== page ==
In addition to the described security scenarios, enterprise IoT can assist with intelligent monitoring, vehicle tracking, beacon-enabled perimeter protection, and biometric recognition. Due to its versatility, the technology can be employed to render physical safety at multiple locations, from traditional office facilities to industrial or remote sites like factories, rigs, and mines.
Itransition set up a dedicated center of internet-of-things development to implement a real-time physical security monitoring for a European manufacturer of smart building management solutions.
As a result of meticulous engineering and development, we delivered an intelligent system that controls automatic door locks in the office spaces, accessible only via a secure PIN or an access token. The system also allows the responsible party to introduce granular role-based access to various locations and set up the doors to unlock automatically at the appointed time.
Apart from developing this sophisticated functionality, we ensured that the platform could withstand an occasional high load of server requests without failing. To provide the users with a native mobile app experience, our team converted the platform’s frontend into a progressive web app.
Today, the platform is in good standing with business owners globally, powering up multiple office locations and ensuring employees’ physical security.
Despite all-pervasive production automation, quality assurance at manufacturing sites has not been widely streamlined yet and still relies on human labor to some extent. However, IoT has all the prerequisites to become the long-awaited solution to this. As quality control heavily depends on precise information and its correct interpretation, the internet of things easily ticks both boxes.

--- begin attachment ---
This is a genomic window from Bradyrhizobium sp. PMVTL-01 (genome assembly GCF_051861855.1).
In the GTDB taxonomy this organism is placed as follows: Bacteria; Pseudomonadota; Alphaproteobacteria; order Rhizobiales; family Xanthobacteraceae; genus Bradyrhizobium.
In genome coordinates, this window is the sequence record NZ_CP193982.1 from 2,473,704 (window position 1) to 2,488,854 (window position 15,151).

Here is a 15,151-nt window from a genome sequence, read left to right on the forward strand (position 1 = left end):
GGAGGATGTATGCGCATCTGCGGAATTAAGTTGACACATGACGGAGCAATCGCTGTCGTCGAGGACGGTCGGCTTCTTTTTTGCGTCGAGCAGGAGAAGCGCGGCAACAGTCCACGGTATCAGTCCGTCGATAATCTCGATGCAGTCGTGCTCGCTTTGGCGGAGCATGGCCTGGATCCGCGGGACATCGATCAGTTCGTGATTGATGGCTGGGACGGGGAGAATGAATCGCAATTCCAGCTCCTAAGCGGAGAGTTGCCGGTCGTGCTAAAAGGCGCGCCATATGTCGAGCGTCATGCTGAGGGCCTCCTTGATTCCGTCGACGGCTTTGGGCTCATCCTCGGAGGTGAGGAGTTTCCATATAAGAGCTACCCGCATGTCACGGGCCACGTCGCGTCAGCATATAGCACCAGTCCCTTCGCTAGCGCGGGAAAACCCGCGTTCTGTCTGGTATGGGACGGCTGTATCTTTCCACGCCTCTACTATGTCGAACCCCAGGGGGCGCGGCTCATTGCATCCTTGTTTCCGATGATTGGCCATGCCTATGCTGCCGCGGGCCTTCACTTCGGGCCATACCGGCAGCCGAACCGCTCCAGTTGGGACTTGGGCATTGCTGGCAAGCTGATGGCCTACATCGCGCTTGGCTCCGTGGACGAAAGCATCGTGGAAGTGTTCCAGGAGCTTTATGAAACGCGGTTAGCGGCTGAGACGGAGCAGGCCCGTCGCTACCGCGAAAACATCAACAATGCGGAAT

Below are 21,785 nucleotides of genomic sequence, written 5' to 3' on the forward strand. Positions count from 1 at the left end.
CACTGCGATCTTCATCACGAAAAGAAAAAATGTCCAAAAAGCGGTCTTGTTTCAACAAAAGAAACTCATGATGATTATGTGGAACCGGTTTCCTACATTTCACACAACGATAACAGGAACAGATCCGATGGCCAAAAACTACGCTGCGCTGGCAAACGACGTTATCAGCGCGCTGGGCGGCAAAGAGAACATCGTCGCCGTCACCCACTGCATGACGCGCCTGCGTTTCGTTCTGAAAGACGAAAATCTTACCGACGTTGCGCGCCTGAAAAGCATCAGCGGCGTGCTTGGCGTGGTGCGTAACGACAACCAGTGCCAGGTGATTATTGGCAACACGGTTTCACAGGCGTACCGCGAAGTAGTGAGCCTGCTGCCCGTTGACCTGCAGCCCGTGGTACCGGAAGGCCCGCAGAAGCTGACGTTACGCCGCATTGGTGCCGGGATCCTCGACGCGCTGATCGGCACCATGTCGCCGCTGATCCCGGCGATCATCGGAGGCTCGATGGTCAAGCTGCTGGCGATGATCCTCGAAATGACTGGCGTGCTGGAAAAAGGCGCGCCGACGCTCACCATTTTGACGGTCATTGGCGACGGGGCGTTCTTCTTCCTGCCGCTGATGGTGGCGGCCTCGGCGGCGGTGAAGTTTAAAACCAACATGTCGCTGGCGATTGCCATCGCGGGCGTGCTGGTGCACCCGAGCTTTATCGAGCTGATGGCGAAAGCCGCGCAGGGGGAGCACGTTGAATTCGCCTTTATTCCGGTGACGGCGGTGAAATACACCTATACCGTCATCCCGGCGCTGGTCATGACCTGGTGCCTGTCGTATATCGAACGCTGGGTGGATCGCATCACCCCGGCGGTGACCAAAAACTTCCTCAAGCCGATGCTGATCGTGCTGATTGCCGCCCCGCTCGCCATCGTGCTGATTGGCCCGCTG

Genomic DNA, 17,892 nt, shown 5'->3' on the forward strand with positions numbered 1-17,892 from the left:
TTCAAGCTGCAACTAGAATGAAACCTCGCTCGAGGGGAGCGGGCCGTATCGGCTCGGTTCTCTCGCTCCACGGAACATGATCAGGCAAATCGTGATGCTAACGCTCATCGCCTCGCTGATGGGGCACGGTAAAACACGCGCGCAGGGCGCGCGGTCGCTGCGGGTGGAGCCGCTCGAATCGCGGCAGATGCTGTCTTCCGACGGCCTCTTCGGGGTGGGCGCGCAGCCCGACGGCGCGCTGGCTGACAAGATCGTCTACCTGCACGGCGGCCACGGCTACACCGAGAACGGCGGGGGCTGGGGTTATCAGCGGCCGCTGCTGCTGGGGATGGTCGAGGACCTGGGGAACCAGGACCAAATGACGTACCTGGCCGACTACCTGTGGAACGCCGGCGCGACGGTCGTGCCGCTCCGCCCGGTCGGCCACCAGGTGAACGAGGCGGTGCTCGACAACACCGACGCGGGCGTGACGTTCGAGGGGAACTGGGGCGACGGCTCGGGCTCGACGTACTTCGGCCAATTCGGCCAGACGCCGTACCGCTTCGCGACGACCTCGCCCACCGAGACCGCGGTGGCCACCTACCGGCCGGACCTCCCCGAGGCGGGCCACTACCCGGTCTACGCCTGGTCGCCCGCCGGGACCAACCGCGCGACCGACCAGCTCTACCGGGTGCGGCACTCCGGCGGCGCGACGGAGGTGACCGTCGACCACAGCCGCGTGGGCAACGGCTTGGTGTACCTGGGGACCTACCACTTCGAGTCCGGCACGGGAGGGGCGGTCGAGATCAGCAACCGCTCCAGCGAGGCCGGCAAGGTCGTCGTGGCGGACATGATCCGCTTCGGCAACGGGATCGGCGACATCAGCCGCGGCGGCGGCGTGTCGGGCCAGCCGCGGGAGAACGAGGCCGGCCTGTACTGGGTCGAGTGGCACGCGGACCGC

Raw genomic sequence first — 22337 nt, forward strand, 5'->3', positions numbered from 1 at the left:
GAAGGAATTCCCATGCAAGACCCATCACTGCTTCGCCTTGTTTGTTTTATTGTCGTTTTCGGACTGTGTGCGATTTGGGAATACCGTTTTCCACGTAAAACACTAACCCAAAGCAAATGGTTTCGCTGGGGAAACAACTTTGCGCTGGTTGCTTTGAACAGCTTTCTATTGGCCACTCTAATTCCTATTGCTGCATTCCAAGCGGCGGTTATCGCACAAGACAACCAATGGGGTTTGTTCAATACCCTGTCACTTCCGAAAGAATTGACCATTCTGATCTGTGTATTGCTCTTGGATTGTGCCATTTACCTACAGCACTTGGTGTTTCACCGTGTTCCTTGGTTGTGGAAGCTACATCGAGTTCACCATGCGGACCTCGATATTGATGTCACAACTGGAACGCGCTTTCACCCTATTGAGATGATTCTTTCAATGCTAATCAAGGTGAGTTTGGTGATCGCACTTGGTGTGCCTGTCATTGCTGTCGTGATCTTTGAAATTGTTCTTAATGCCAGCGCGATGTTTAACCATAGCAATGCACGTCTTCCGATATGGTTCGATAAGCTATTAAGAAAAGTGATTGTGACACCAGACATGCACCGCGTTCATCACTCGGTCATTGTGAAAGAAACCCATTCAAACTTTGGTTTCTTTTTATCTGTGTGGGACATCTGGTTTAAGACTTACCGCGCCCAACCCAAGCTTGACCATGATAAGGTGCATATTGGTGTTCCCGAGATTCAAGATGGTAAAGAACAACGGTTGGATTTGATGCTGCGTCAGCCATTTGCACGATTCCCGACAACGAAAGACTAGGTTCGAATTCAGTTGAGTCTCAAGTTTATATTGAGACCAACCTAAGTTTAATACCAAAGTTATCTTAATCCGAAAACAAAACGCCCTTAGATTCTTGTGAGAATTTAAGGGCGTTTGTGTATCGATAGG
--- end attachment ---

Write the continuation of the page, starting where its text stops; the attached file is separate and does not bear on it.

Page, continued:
A net of enterprise IoT sensors can detect performance or quality degradation earlier and much more precisely than human supervisors, saving significant sums in warranty costs and spoilage. The technology can also prolong the equipment lifespan by closely monitoring its state, drawing up optimized maintenance schedules, and predicting a failure before it disrupts production workflows.
Manufacturers have already recognized the technology’s value: Statista predicts that by 2020 the vertical will collectively spend up to $40 billion on IoT. It doesn’t show what share will be spent on quality assurance technologies specifically, but one can safely assume it would not be the smallest.
Harley-Davidson is a renowned motorcycle producer from the USA and one of the most successful IoT adopters among manufacturers of this class.
The company employs an interconnected system of software and beacons at their plant in York, Pennsylvania. The scanners monitor production end to end, keeping track of the product quality and adjusting the production lines if needed. For instance, the paint booth sensors analyze the humidity and heat within the booths and alert the software to take action in case the measurements do not meet the standards.
These innovations allowed Harley-Davidson to optimize its manufacturing process, cut down the delivery time, and ensure the impeccable quality of the produced vehicles.